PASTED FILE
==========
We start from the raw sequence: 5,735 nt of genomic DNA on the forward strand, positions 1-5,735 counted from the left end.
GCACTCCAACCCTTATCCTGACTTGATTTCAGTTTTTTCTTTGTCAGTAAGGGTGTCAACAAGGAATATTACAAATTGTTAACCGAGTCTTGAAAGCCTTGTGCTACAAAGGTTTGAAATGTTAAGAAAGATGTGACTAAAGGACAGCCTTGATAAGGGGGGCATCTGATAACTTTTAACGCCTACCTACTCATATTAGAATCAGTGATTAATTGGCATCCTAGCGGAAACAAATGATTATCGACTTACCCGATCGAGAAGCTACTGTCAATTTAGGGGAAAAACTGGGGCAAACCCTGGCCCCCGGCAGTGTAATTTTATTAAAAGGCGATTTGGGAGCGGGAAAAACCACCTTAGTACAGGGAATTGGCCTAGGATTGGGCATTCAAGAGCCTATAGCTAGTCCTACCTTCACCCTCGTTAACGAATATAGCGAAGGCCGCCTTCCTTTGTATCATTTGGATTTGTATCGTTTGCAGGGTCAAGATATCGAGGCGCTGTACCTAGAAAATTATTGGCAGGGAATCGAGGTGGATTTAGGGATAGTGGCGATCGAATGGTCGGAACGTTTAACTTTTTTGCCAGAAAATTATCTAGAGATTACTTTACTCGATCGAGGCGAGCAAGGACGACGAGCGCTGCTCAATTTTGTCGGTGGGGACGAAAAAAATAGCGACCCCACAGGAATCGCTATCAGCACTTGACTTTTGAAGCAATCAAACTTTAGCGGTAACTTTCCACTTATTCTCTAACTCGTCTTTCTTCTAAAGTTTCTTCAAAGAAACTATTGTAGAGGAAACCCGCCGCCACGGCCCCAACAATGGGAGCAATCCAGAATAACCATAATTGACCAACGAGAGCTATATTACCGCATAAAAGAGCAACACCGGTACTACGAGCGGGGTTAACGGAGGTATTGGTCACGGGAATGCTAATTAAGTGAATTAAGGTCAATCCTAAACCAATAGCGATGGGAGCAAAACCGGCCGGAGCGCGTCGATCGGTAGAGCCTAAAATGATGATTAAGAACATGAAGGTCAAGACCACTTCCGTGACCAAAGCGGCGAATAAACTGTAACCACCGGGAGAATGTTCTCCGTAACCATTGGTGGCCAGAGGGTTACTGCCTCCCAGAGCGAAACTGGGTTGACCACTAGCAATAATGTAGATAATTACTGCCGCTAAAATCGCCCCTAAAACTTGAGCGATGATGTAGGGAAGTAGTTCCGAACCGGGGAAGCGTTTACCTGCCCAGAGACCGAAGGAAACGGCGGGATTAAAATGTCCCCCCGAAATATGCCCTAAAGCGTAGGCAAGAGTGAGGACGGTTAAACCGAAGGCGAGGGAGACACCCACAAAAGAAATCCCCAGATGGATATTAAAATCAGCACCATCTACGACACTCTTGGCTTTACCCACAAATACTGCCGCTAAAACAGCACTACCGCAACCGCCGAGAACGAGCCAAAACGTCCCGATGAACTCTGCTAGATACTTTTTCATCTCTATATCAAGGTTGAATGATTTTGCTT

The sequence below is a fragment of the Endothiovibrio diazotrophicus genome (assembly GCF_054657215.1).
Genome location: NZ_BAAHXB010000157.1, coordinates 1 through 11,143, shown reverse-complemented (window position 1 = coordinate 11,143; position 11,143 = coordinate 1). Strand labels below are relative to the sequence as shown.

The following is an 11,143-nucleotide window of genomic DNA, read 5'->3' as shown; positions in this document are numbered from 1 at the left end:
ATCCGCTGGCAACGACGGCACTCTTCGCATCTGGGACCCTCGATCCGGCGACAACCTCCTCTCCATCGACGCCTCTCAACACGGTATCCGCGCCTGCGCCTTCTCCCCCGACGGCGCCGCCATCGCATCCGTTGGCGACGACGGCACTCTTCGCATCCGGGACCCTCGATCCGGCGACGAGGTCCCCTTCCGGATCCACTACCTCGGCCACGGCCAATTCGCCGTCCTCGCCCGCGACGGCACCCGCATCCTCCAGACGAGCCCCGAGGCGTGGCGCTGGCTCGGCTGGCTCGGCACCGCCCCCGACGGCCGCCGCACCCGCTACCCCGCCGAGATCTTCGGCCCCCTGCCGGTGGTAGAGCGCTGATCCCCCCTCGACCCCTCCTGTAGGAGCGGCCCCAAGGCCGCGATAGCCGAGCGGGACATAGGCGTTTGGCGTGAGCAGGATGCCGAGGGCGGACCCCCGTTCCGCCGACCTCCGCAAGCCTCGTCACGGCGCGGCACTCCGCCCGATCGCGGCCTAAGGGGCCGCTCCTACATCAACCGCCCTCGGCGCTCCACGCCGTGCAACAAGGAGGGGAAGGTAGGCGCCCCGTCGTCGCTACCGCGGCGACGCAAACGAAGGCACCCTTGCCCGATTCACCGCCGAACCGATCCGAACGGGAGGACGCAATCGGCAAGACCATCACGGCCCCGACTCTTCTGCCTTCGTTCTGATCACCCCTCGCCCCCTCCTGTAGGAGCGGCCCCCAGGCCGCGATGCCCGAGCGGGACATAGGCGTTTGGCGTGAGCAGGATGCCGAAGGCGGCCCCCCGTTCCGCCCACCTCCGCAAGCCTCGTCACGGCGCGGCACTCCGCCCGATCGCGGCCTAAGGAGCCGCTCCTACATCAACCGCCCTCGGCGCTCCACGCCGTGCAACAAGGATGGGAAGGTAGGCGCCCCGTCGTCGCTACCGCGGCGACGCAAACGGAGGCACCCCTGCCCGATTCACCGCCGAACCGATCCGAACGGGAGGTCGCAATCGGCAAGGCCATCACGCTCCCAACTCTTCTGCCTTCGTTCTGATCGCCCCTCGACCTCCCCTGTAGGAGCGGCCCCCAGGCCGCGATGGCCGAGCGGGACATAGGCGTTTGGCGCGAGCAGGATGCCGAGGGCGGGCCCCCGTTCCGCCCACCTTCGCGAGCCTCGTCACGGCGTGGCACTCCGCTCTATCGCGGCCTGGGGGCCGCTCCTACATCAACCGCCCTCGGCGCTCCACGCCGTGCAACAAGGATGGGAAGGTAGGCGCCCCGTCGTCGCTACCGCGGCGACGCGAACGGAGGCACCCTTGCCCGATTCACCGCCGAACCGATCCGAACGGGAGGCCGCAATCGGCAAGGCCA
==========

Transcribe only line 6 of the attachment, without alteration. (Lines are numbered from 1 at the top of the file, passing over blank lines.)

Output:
ATCCGCTGGCAACGACGGCACTCTTCGCATCTGGGACCCTCGATCCGGCGACAACCTCCTCTCCATCGACGCCTCTCAACACGGTATCCGCGCCTGCGCCTTCTCCCCCGACGGCGCCGCCATCGCATCCGTTGGCGACGACGGCACTCTTCGCATCCGGGACCCTCGATCCGGCGACGAGGTCCCCTTCCGGATCCACTACCTCGGCCACGGCCAATTCGCCGTCCTCGCCCGCGACGGCACCCGCATCCTCCAGACGAGCCCCGAGGCGTGGCGCTGGCTCGGCTGGCTCGGCACCGCCCCCGACGGCCGCCGCACCCGCTACCCCGCCGAGATCTTCGGCCCCCTGCCGGTGGTAGAGCGCTGATCCCCCCTCGACCCCTCCTGTAGGAGCGGCCCCAAGGCCGCGATAGCCGAGCGGGACATAGGCGTTTGGCGTGAGCAGGATGCCGAGGGCGGACCCCCGTTCCGCCGACCTCCGCAAGCCTCGTCACGGCGCGGCACTCCGCCCGATCGCGGCCTAAGGGGCCGCTCCTACATCAACCGCCCTCGGCGCTCCACGCCGTGCAACAAGGAGGGGAAGGTAGGCGCCCCGTCGTCGCTACCGCGGCGACGCAAACGAAGGCACCCTTGCCCGATTCACCGCCGAACCGATCCGAACGGGAGGACGCAATCGGCAAGACCATCACGGCCCCGACTCTTCTGCCTTCGTTCTGATCACCCCTCGCCCCCTCCTGTAGGAGCGGCCCCCAGGCCGCGATGCCCGAGCGGGACATAGGCGTTTGGCGTGAGCAGGATGCCGAAGGCGGCCCCCCGTTCCGCCCACCTCCGCAAGCCTCGTCACGGCGCGGCACTCCGCCCGATCGCGGCCTAAGGAGCCGCTCCTACATCAACCGCCCTCGGCGCTCCACGCCGTGCAACAAGGATGGGAAGGTAGGCGCCCCGTCGTCGCTACCGCGGCGACGCAAACGGAGGCACCCCTGCCCGATTCACCGCCGAACCGATCCGAACGGGAGGTCGCAATCGGCAAGGCCATCACGCTCCCAACTCTTCTGCCTTCGTTCTGATCGCCCCTCGACCTCCCCTGTAGGAGCGGCCCCCAGGCCGCGATGGCCGAGCGGGACATAGGCGTTTGGCGCGAGCAGGATGCCGAGGGCGGGCCCCCGTTCCGCCCACCTTCGCGAGCCTCGTCACGGCGTGGCACTCCGCTCTATCGCGGCCTGGGGGCCGCTCCTACATCAACCGCCCTCGGCGCTCCACGCCGTGCAACAAGGATGGGAAGGTAGGCGCCCCGTCGTCGCTACCGCGGCGACGCGAACGGAGGCACCCTTGCCCGATTCACCGCCGAACCGATCCGAACGGGAGGCCGCAATCGGCAAGGCCA